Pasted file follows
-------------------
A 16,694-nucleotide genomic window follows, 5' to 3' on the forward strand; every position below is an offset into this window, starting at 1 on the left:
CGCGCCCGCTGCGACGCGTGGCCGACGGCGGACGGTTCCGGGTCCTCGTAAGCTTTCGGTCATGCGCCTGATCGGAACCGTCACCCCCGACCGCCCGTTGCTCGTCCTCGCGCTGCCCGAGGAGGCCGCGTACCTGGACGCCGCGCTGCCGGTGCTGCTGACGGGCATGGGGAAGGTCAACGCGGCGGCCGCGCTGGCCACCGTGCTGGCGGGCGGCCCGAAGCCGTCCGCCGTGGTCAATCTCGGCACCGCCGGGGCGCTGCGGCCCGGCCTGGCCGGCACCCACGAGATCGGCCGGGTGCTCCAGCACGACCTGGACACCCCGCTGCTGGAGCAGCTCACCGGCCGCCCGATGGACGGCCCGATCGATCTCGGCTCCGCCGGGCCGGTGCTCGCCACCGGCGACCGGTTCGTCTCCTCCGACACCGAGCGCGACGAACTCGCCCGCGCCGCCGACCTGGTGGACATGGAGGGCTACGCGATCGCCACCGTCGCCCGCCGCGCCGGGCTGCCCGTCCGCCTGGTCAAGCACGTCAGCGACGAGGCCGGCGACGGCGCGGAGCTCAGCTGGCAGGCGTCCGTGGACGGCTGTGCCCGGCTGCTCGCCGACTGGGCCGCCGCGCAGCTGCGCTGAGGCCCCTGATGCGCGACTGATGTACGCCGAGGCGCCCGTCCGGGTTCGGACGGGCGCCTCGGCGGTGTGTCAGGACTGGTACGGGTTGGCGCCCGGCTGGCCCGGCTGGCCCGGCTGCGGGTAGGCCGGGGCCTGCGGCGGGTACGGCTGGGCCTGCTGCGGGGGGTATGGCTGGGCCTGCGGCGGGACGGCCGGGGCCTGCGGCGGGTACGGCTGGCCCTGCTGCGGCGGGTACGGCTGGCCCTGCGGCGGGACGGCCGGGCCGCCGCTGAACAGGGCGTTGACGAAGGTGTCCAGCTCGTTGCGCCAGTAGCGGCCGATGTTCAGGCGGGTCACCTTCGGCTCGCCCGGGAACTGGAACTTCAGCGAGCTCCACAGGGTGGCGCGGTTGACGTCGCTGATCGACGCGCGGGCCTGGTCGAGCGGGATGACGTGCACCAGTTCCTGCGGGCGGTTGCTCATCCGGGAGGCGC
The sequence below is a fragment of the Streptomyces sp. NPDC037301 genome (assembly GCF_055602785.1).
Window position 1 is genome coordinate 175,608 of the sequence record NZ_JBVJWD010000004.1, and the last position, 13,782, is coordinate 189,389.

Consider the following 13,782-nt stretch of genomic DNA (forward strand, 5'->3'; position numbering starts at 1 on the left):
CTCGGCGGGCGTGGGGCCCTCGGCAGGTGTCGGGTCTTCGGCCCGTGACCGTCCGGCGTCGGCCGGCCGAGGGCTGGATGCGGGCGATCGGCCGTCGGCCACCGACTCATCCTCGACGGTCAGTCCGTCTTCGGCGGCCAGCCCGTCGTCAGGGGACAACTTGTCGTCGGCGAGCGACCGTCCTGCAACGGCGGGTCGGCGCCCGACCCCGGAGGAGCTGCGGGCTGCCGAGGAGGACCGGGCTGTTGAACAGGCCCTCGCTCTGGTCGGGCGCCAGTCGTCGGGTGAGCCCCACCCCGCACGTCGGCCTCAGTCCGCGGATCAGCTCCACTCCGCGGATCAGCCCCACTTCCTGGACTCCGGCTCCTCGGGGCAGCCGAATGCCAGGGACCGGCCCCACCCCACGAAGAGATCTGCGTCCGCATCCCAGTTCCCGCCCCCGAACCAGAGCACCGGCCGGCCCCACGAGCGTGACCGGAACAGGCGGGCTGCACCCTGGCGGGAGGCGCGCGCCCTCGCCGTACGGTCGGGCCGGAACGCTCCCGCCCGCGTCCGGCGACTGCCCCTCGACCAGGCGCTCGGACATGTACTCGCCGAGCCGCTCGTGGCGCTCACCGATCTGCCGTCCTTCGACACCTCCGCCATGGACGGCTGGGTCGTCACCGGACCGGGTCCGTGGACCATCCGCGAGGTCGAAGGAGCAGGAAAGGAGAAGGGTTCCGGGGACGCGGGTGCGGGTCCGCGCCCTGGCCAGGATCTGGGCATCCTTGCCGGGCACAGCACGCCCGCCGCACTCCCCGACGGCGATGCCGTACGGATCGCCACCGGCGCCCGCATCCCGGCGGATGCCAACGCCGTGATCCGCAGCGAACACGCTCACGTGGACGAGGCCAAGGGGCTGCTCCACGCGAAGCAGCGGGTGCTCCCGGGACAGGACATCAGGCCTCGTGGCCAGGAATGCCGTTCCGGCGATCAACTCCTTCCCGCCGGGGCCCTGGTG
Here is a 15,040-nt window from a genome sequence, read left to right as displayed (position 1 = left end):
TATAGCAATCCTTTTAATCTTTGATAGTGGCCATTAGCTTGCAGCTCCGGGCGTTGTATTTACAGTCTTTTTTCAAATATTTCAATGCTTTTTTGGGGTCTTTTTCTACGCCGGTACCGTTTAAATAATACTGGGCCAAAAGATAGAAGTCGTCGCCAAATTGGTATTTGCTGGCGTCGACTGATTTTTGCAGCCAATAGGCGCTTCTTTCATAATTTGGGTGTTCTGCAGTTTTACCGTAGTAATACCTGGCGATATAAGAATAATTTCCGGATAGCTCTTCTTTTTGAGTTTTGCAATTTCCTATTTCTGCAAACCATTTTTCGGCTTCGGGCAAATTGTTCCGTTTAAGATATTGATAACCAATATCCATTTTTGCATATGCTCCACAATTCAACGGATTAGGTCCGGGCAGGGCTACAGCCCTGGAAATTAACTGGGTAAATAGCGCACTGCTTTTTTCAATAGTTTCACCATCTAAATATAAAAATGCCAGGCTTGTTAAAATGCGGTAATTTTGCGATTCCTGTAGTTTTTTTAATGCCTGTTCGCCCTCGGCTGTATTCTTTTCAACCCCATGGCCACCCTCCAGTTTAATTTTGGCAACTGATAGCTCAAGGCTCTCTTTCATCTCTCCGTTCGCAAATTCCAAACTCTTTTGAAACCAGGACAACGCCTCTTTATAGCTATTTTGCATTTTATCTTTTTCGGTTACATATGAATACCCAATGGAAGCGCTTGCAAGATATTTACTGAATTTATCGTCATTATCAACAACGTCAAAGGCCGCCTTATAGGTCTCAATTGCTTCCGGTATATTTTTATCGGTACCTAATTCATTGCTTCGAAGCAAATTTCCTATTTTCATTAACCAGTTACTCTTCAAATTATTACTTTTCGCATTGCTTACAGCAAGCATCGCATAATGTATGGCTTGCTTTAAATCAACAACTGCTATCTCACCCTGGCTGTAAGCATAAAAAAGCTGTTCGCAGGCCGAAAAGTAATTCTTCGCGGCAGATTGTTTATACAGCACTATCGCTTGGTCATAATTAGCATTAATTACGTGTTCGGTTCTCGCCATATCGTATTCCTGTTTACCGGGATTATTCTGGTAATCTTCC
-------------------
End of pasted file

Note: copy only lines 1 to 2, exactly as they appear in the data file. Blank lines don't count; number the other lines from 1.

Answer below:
A 16,694-nucleotide genomic window follows, 5' to 3' on the forward strand; every position below is an offset into this window, starting at 1 on the left:
CGCGCCCGCTGCGACGCGTGGCCGACGGCGGACGGTTCCGGGTCCTCGTAAGCTTTCGGTCATGCGCCTGATCGGAACCGTCACCCCCGACCGCCCGTTGCTCGTCCTCGCGCTGCCCGAGGAGGCCGCGTACCTGGACGCCGCGCTGCCGGTGCTGCTGACGGGCATGGGGAAGGTCAACGCGGCGGCCGCGCTGGCCACCGTGCTGGCGGGCGGCCCGAAGCCGTCCGCCGTGGTCAATCTCGGCACCGCCGGGGCGCTGCGGCCCGGCCTGGCCGGCACCCACGAGATCGGCCGGGTGCTCCAGCACGACCTGGACACCCCGCTGCTGGAGCAGCTCACCGGCCGCCCGATGGACGGCCCGATCGATCTCGGCTCCGCCGGGCCGGTGCTCGCCACCGGCGACCGGTTCGTCTCCTCCGACACCGAGCGCGACGAACTCGCCCGCGCCGCCGACCTGGTGGACATGGAGGGCTACGCGATCGCCACCGTCGCCCGCCGCGCCGGGCTGCCCGTCCGCCTGGTCAAGCACGTCAGCGACGAGGCCGGCGACGGCGCGGAGCTCAGCTGGCAGGCGTCCGTGGACGGCTGTGCCCGGCTGCTCGCCGACTGGGCCGCCGCGCAGCTGCGCTGAGGCCCCTGATGCGCGACTGATGTACGCCGAGGCGCCCGTCCGGGTTCGGACGGGCGCCTCGGCGGTGTGTCAGGACTGGTACGGGTTGGCGCCCGGCTGGCCCGGCTGGCCCGGCTGCGGGTAGGCCGGGGCCTGCGGCGGGTACGGCTGGGCCTGCTGCGGGGGGTATGGCTGGGCCTGCGGCGGGACGGCCGGGGCCTGCGGCGGGTACGGCTGGCCCTGCTGCGGCGGGTACGGCTGGCCCTGCGGCGGGACGGCCGGGCCGCCGCTGAACAGGGCGTTGACGAAGGTGTCCAGCTCGTTGCGCCAGTAGCGGCCGATGTTCAGGCGGGTCACCTTCGGCTCGCCCGGGAACTGGAACTTCAGCGAGCTCCACAGGGTGGCGCGGTTGACGTCGCTGATCGACGCGCGGGCCTGGTCGAGCGGGATGACGTGCACCAGTTCCTGCGGGCGGTTGCTCATCCGGGAGGCGC